The British Broadcasting Corp., which prides itself on presenting some of the world's finest radio and television programming, is fighting what it sees as a sinister encroachment--commercial advertising.
Since the BBC went on the air Nov. 14, 1922, it has won national and international acclaim for a vast array of dramatic, cultural, comedy and public-service programs that have never had to answer to sponsors or competitive ratings.
But the corporation's spiraling budget, which reached $844 million this year, has brought an outcry from several members of Parliament who say the British public shouldn't be forced to pay the entire bill--as it has always done.
Their cause, backed by the advertising industry, won support last month from Prime Minister Margaret Thatcher who indicated that she favored advertising on a limited number of BBC television and radio programs.
Though Mrs. Thatcher said advertising was a "longer term" option to be considered sometime in the future, the BBC didn't waste any time in denouncing the possibility of any kind of commercialism.
"If we were to give in to the argument for advertising, then we would start down the slippery slope to destroying the finest broadcasting system in the world," warned BBC Chairman Stuart Young.
Young's sharp denunciation was in keeping with the BBC's vigorous defense of its independence from the government, which maintains some control over its finances.
In one memorable exchange during the 1982 Falklands War, Mrs. Thatcher said the BBC wasn't stressing Britain's side of the conflict strongly enough. "The BBC needs no lessons in patriotism," retorted Richard Francis, managing director of BBC Radio.
Like broadcasting organizations in many European countries, the BBC is funded almost entirely by the British public through license fees--first on radios, now on either black-and-white or color televisions.
The license fee to receive the first radio broadcasts was fixed by the government at $2.40. The current debate over advertising was set off by the BBC's request to the government to raise the annual color TV license fee from $54 to $76, a 41% hike.
BBC Director-General Alasdair Mine said that even at $76, it would still be "the best bargain in Britain."
But Conservative lawmaker Robert Jones told the House of Commons it was a "whopping increase" for pensioners and others on fixed income. He endorsed the introduction of advertising.
Opposition Labor Party lawmaker Joe Ashton said he will introduce a bill allowing the BBC to take advertising instead of raising the license fee.
Thatcher, reportedly annoyed at the size of the proposed increase, said Home Secretary Leon Brittan, in making a decision on the BBC application, would have to consider that the fee "was a compulsory levy on the television viewer whether they watched the BBC a great deal or not."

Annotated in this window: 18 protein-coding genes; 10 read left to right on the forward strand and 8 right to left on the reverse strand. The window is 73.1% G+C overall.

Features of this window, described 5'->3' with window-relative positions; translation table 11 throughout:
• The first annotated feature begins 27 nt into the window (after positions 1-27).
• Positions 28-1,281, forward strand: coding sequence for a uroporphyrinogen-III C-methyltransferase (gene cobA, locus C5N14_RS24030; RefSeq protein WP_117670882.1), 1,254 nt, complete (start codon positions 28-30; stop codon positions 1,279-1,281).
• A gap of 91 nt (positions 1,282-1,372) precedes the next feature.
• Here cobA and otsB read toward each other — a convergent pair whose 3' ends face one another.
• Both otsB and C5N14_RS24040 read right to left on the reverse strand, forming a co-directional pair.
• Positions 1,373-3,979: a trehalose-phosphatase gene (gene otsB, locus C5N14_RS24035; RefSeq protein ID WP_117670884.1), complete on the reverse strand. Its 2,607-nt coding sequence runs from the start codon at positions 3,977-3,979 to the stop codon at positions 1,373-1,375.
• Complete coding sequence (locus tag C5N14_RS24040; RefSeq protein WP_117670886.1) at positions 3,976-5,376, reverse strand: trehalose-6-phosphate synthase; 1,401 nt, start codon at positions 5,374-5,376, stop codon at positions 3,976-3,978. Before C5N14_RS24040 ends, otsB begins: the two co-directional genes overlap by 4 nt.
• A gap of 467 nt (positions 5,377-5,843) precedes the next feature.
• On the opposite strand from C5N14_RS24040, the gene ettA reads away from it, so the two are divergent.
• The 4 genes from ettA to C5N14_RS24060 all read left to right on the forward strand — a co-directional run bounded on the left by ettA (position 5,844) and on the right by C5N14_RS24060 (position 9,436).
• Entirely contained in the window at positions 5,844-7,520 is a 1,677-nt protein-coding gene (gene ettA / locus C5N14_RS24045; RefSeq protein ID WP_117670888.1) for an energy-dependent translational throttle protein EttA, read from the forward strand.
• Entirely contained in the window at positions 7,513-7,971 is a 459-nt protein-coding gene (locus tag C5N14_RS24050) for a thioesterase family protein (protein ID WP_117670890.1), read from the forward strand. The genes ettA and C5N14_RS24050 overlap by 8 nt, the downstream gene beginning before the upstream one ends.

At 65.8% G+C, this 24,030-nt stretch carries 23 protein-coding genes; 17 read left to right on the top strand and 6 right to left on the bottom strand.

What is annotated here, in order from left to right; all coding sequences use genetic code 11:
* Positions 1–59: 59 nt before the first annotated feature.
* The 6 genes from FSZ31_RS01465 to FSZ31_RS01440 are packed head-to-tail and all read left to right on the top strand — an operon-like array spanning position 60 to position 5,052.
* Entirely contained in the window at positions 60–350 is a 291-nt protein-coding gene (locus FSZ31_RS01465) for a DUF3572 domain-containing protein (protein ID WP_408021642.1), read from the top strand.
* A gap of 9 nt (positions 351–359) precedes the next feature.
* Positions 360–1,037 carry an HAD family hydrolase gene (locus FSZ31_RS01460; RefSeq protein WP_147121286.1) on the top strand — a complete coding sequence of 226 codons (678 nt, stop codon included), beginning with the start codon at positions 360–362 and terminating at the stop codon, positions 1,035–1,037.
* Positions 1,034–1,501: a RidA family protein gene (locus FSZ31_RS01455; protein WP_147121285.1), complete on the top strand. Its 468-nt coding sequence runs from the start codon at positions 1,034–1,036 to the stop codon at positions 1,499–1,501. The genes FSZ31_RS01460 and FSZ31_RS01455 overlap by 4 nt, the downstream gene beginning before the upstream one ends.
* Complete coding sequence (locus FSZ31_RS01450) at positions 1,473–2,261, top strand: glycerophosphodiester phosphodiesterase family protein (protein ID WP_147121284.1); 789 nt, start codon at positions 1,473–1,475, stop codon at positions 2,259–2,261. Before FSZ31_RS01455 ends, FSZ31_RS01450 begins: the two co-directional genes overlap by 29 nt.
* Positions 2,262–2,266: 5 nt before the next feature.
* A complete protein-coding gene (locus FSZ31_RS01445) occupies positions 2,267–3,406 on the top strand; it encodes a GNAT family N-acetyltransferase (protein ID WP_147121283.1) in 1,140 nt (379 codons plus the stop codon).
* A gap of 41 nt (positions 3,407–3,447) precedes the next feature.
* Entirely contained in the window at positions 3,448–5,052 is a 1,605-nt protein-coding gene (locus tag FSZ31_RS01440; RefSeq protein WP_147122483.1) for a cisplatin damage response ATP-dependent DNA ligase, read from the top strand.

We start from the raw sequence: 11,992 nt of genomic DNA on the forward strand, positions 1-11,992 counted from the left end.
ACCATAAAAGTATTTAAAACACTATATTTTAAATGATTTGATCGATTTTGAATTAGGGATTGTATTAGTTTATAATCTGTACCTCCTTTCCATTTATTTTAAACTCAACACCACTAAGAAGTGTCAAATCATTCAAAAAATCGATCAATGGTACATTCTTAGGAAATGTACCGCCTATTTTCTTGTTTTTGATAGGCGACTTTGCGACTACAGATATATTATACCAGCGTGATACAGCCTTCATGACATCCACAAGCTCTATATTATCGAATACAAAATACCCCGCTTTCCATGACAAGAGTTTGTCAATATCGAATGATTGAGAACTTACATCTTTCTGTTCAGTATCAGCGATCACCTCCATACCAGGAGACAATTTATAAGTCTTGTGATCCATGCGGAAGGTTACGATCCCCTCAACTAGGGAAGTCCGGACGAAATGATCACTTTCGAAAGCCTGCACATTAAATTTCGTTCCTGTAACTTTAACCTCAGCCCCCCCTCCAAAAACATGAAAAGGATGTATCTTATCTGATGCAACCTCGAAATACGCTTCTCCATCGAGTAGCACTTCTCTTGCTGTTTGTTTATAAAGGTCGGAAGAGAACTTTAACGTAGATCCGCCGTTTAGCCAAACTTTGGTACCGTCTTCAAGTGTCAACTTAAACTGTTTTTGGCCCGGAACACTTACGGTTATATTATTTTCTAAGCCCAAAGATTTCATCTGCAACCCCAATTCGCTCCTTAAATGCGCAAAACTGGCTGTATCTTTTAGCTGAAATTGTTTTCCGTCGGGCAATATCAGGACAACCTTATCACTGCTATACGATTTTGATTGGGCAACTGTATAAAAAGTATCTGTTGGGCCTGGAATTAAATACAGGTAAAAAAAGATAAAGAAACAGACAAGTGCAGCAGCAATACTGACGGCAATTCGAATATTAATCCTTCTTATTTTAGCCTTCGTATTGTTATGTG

The alternative, Independent Television (ITV), is financed entirely by advertising and has consistently topped the BBC in ratings in the last year. Everybody with a television set has to buy a license, even if they only watch ITV.
Young warned that if the BBC and ITV had to compete for the same source of revenue, the high programming standards in British television would plummet.
Paul Fox, managing director of Yorkshire Television, one of the production companies for ITV, agreed, saying: "If there's advertising on the BBC, then ratings will be the only thing that matters."
But the advertising agency D'Arcy, MacManus & Masius, commissioned by Marketing Week magazine to devise a workable plan for the BBC to take advertising, insisted there's no need for a ratings war.
"If the BBC took advertising tomorrow at six minutes per hour of broadcasting as ITV does, then the ITV (production) companies would go bankrupt tomorrow," said Rodney Harris, D'Arcy's media director. "Quite simply, there is not advertising money to fund both ITV and the BBC."
But Harris said there is a way to allow a limited amount of advertising on the BBC without damaging ITV--by transferring the increase in demand for advertising on ITV, which has averaged 6% annually, to the BBC.
In practical terms, Harris said, this would give the BBC 15 seconds of advertising per hour in 1985, doubling each year thereafter. This would enable the BBC to maintain the current $54 license fee, he said.
However, Young insisted that the BBC would have to take 90 seconds of advertising an hour to make the money needed. "That would mean a glut of advertising space and would inevitably result in a ratings war. It would be a disaster for commercial television and the BBC."
Two public opinion polls--one for the Sunday Times and the second for the advertising agency Saatchi & Saatchi--found that nearly 70% of those questioned favored the BBC taking some advertising to avoid a license increase.
Young said the BBC will continue to fight the advertising industry.
Harris said: "All we're asking for is that the whole subject is properly discussed."